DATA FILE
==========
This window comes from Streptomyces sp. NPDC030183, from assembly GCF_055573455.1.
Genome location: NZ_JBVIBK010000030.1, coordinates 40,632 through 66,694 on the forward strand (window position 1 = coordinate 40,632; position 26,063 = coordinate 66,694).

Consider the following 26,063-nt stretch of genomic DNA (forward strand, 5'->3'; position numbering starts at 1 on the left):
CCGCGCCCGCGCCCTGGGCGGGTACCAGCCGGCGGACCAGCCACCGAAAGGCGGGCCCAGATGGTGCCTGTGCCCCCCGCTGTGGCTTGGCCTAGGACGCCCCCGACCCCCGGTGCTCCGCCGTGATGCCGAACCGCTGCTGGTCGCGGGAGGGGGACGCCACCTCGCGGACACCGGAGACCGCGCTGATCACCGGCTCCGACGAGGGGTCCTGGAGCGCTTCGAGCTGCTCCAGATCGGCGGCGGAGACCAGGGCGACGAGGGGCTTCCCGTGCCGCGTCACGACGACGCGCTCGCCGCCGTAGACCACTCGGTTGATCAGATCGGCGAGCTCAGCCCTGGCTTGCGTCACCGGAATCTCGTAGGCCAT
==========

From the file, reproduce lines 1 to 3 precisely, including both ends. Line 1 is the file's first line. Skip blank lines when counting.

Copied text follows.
This window comes from Streptomyces sp. NPDC030183, from assembly GCF_055573455.1.
Genome location: NZ_JBVIBK010000030.1, coordinates 40,632 through 66,694 on the forward strand (window position 1 = coordinate 40,632; position 26,063 = coordinate 66,694).

Consider the following 26,063-nt stretch of genomic DNA (forward strand, 5'->3'; position numbering starts at 1 on the left):